Monday, December 12, 2011

A weekend of birding in the Drake Passage!

Friday morning began early as we flew from Buenos Aires to Ushuaia adding roughly 1,000 miles to our southward progress. From the air, Tierra Del Fuego looks rugged and untamed with snow-capped mountains and a remarkable view of South America tapering to a point.
We were given a tour of Ushuaia and the southernmost end of Patagonia. On one side of the Beagle Channel you have views of jagged Argentine mountains and the city. The equally impressive mountains of Chile are directly opposite.

One of the highlights of the day was touring the Ushuaia Jail and Military Prison. Think of a cross between “Papillion” and “Alcatraz” and you get the picture. This prison was built by the prisoners who were brought to Ushuaia as “colonists.” There were also wings dedicated to Antarctic Exploration, Tierra Del Fuego’s maritime history and some exhibits related to penguins and other Antarctic critters.
I should mention that the weather was unreal for Ushuaia. Our naturalist said that temperatures near 70 with almost a full day of sun are very rare. We enjoyed these conditions along with the residents who were preparing to spend their holiday weekend outdoors with family hiking, fishing and camping. Our naturalist added, “They will also be participating in the national sport of bar-b-que.”
After boarding our ship, Le Boreal, the cruise got underway by late afternoon. The Abercrombie & Kent (A&K) introduced themselves at a special presentation in the ship’s theater. We are in great hands with a staff that collectively has more than 180 years of Antarctic experience. These experts, from fields ranging from ornithology to geology, will make sure we get the most out of our visit. Our first good tip was to watch for Megellanic penguins on a couple of islands in the Beagle Channel. These birds were spotted from a distance, standing on shore with one or two gentoos.
The boat became quiet rather quickly after watching the full moon rising over the Channel. Almost everyone was pretty exhausted after the first few lengthy, but fun days.
This morning there’s no land in sight and so far the famous Drake Passage is treating us well. We’re heading southeast at 14 knots in light seas. The sky is mostly cloudy and it’s now down to 45 degrees with a 10 mph wind. The t-shirts will be covered with several layers as we continue cruising toward Antarctica.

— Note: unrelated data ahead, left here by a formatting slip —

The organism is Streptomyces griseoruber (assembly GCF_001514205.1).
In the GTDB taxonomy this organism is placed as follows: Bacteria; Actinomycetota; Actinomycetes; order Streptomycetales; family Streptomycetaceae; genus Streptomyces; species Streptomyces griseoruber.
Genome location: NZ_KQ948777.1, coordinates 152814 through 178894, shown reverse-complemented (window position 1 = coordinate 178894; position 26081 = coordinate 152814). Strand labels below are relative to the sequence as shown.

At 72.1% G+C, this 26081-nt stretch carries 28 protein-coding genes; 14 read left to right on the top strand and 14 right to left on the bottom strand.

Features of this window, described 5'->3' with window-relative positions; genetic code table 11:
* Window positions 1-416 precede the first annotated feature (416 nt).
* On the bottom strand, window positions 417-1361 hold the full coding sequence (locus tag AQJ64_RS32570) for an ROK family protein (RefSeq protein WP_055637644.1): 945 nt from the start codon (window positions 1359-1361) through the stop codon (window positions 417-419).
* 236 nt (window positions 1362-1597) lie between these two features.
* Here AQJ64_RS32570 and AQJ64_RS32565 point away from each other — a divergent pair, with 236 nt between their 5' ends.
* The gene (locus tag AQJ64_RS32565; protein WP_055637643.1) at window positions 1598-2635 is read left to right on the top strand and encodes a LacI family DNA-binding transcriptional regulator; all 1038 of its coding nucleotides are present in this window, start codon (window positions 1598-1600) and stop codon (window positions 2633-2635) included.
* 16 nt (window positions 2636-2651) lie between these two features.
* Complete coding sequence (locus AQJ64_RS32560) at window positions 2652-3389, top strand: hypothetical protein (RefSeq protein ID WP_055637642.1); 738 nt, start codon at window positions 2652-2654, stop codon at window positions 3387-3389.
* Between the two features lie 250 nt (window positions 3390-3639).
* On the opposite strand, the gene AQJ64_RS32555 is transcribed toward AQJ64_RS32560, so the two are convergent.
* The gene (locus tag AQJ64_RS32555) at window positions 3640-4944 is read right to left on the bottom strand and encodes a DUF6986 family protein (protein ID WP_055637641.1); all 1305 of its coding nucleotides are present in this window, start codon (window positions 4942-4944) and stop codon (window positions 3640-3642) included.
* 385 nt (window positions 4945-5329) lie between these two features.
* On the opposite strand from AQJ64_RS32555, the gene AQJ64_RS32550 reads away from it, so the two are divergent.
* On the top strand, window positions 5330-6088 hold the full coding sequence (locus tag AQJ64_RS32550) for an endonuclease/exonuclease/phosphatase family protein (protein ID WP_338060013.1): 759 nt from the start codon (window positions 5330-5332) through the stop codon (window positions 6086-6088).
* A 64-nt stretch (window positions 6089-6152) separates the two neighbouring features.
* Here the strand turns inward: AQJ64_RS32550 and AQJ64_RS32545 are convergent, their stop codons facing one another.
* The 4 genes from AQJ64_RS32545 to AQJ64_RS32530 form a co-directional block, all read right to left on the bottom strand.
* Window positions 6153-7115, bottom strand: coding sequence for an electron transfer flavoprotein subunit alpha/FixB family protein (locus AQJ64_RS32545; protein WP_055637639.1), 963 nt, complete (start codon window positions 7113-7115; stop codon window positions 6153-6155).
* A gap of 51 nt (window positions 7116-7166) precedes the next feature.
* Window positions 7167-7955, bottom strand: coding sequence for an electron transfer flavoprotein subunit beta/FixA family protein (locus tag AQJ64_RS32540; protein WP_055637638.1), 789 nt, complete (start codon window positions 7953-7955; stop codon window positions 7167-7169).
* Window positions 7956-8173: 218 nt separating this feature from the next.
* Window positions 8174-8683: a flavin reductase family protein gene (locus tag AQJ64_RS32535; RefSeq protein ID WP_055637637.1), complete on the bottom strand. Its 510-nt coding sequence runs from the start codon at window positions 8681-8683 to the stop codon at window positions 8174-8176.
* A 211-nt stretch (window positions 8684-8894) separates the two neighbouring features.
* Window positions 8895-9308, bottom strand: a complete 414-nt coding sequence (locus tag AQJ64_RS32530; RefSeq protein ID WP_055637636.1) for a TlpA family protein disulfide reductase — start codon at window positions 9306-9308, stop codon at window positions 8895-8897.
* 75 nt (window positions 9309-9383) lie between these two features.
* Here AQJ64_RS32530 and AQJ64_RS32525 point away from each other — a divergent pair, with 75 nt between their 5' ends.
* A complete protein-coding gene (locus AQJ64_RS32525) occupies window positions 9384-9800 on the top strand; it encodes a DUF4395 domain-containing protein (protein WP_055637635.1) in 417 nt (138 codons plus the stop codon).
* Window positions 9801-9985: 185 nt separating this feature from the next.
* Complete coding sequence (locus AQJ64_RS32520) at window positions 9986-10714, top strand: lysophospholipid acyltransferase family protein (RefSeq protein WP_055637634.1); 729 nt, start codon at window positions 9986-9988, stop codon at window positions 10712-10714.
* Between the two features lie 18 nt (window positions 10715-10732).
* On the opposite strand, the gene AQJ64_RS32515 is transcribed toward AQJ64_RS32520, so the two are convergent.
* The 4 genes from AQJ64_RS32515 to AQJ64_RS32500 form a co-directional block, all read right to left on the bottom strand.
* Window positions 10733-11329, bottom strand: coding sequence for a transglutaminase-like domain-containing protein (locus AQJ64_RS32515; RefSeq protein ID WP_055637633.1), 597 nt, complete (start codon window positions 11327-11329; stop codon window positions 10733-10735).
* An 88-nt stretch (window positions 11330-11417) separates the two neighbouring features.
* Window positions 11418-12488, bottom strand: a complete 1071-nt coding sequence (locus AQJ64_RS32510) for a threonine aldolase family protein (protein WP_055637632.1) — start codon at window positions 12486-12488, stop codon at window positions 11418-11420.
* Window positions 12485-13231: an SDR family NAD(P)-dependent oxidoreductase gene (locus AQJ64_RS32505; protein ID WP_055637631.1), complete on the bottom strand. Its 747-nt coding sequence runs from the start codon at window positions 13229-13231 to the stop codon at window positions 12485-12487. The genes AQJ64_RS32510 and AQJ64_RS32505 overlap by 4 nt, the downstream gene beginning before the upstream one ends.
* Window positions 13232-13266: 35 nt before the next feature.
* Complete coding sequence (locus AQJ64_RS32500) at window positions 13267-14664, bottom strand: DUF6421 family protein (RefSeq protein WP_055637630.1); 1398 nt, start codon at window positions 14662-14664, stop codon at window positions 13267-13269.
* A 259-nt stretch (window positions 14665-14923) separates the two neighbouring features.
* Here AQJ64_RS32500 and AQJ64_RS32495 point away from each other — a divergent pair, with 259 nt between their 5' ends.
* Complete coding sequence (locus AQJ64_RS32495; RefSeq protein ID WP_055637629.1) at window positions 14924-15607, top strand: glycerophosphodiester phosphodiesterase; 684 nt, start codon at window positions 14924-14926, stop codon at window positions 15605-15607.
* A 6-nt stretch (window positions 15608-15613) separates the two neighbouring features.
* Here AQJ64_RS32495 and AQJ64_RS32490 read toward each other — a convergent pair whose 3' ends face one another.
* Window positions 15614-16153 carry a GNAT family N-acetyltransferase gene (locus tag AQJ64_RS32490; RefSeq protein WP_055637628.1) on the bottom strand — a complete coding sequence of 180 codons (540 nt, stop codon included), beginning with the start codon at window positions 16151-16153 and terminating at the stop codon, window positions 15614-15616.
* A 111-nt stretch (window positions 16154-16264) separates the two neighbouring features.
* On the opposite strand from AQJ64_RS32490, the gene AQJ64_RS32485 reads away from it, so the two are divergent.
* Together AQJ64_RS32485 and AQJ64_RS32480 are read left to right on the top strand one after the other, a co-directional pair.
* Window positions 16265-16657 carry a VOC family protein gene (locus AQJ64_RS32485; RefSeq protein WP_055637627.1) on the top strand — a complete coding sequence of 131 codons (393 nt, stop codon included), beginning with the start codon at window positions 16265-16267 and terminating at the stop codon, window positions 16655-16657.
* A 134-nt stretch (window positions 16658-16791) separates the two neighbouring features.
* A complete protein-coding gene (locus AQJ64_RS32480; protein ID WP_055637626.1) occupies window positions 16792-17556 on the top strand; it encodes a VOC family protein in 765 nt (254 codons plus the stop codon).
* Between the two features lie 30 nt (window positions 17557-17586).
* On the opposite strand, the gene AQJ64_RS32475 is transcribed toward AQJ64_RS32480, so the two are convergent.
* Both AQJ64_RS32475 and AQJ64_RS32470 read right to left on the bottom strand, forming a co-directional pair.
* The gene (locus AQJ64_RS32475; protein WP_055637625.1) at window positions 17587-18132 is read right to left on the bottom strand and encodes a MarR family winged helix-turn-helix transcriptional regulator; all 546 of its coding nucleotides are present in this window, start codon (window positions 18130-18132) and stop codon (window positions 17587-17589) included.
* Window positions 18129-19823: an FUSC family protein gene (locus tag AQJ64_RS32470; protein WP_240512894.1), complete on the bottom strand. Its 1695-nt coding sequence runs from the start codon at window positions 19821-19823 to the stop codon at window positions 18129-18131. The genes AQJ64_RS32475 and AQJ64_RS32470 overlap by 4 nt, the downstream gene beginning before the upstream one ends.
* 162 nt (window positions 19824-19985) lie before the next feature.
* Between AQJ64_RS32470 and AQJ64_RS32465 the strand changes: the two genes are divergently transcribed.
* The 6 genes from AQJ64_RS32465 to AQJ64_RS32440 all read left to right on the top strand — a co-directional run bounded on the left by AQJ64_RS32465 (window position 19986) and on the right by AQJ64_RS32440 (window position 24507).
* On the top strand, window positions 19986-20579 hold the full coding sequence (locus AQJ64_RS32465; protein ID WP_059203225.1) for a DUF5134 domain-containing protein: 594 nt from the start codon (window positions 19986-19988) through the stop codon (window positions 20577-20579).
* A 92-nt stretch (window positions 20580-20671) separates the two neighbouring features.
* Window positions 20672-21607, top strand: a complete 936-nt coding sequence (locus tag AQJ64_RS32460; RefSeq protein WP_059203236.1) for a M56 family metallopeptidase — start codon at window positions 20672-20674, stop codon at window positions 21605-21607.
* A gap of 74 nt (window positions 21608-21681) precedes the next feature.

Saturday, December 10th - Everyone has said that the sea conditions in the Drake Passage are either tranquil or a tempest with no middle ground. When it’s calm, sailors call the Passage “Drake Lake.”
The day began with some early morning bird watching on the stern of Le Boreal. Numerous pelagic birds could be seen soaring above the Le Boreal’s wake. I have been captivated by the amazing life cycle of the wandering albatross ever since reading Carl Safina’s book, “Eye of the Albatross.”


Wandering Albatross
A&K staff member Dr. Patricia Silva gave a fascinating presentation on the birds we are seeing, many that have the largest wingspans of any bird on earth. These pictures don’t do the albatross and petrel justice. Dr. Silva said radio telemetry devices have shown that these birds can travel more than 10,000 miles in a single outing that may last months or years. They are perfectly suited for maximizing the low level air currents above cresting waves. Albatrosses are simply stunning birds that are being threatened today by plastics in the ocean and longline fishing.
Another animal that scientists are learning about through the use of satellite tracking tags are orcas. Shortly before lunch the captain announced a pod of orcas was spotted behind the boat. He was giving everyone a chance to grab photo equipment while he brought the vessel back around for a closer look. Charley Wheatley, the on-board marine mammal expert, gave everyone an impromptu orca lesson while at least ten “killer whales” went about their business. This was said to be a very unusual sighting. Normally orcas are not seen this far north or this early in the season. Perhaps they were returning from a spa treatment.
According to a recent press release from the National Oceanic and Atmospheric Administration, NOAA, some Antarctic orcas have been tracked with satellite tags making rapid migrations to tropical waters. It’s believed this helps regenerate skin tissue. According to NOAA, one tagged orca took a vacation to southern Brazil, more than 5,000 miles away only to return directly to Antarctic waters a short time later. You can read more here:
It’s now about 12:41 am and time for bed. Twilight outside the cabins of Le Boreal with a current reading of 38 degrees. Position: 60 degrees 15.93’ S, 61 degrees 23.83 W. By morning we’ll be seeing ice in the water. Bigger icebergs and islands later in the morning.

1 comment:

Paul Barys said...

FYI, The Bears lost in the last two minutes to Tebow, ugggh!